Thailand's economy is much more vulnerable than those of other Asean nations to a significant growth correction in China, according to Moody's "Inside Asean" report, which was released on Wednesday.
In the latest issue, credit-rating agency Moody’s Investors Service has assessed the regional implications of a growth correction in what is the world’s biggest economy, and has concluded that Asean member states are vulnerable to a pronounced correction in what is now the region’s largest trading partner. In aggregate, Asean exported 12.2 per cent of its total outbound shipments to China last year, up from just 7.3 per cent a decade earlier.
A sharper downturn in Chinese economic growth this year and next than factored into the rating agency’s baseline projection of 6.5-7.5 per cent would, therefore, have a significant bearing on Asean’s economic growth.
Such a slowdown in China would further heighten domestic woes in Thailand. Similar to the rest of the region, Thailand would feel the impact of an acute slowdown in China primarily through its trade linkages, with exports to the mainland accounting for 6.9 per cent of last year’s nominal gross domestic product.
However, Thailand is further exposed given the weakness in its domestic economic fundamentals on the back of the ongoing political crisis. With this in mind, the added effect of a China growth shock would both heighten and prolong Thailand’s ongoing growth malaise, Moody’s said in the report.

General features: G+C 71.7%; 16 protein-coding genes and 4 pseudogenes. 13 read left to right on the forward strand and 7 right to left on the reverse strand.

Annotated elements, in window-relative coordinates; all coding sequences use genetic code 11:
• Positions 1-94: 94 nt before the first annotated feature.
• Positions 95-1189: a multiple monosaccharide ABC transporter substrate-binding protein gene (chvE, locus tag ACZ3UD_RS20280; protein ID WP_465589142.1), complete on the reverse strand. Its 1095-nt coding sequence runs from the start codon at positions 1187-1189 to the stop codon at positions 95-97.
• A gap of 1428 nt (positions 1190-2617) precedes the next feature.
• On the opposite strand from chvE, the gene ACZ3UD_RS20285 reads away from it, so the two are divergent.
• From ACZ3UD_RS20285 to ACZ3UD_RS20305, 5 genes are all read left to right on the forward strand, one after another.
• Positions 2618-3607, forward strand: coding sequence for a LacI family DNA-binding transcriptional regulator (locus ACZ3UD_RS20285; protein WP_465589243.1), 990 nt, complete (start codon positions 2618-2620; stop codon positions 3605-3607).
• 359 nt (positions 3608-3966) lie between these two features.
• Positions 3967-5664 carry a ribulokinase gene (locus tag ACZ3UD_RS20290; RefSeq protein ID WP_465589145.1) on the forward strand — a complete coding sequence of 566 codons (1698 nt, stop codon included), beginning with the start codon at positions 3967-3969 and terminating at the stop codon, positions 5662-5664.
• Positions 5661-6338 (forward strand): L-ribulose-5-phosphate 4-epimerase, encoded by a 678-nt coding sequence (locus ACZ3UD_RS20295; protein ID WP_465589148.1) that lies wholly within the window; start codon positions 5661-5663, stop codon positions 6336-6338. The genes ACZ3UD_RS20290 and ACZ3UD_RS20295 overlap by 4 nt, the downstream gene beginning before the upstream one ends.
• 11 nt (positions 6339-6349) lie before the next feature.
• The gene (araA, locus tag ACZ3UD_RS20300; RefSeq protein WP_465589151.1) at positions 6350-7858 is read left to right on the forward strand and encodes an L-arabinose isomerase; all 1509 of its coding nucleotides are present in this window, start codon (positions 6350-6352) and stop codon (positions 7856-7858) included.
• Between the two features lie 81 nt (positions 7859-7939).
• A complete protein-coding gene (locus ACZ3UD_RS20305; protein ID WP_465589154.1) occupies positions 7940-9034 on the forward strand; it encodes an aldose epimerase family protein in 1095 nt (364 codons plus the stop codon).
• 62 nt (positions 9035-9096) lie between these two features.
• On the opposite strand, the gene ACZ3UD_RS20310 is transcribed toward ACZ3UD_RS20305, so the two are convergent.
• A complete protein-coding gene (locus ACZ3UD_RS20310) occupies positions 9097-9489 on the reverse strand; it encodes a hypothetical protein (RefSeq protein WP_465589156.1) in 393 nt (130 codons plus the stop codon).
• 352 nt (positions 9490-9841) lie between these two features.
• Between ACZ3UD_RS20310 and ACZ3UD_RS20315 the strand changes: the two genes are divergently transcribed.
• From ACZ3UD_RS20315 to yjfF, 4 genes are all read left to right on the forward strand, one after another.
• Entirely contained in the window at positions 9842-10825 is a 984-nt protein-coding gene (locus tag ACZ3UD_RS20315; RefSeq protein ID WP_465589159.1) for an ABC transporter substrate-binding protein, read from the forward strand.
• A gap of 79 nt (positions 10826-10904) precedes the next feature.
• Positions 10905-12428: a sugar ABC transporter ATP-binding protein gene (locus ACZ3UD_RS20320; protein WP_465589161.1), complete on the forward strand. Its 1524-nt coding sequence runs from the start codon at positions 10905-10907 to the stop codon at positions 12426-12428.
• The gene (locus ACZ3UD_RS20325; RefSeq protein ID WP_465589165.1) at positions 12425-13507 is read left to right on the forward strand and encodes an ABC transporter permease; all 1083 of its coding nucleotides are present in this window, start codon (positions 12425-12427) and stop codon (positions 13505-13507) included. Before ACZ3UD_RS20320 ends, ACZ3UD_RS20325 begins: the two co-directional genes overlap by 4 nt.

That said, Asean member states’ demographics would support their economic growth, with a young and rapidly growing middle-class population boding well for economic growth in the region. Specifically, it means a large labour force and attractive domestic market potential.
Although all Asean countries, with the exception of Thailand, will see their labour forces increase, marked differences exist in terms of projected growth. According to the World Bank, the labour force in Asean will increase by 16 per cent between 2012 and 2025. The labour forces in Laos, the Philippines and Cambodia, for instance, are projected to grow by more than 20 per cent, while Vietnam’s will increase by only 7 per cent.
However, Moody’s affirmed Thailand’s long-term issuer ratings at “Baa1” with a stable outlook, as released on June 2.
The affirmation is based on the view that the Kingdom’s fundamental credit strengths remain largely intact despite ongoing political problems.
The stable rating outlook reflects the expectation that the recent military coup and the lingering political uncertainty will not undermine Thailand’s credit strengths to a material degree over the next 12 to 18 months. Moody’s also affirmed the supported ratings of the Thai banks with a stable outlook.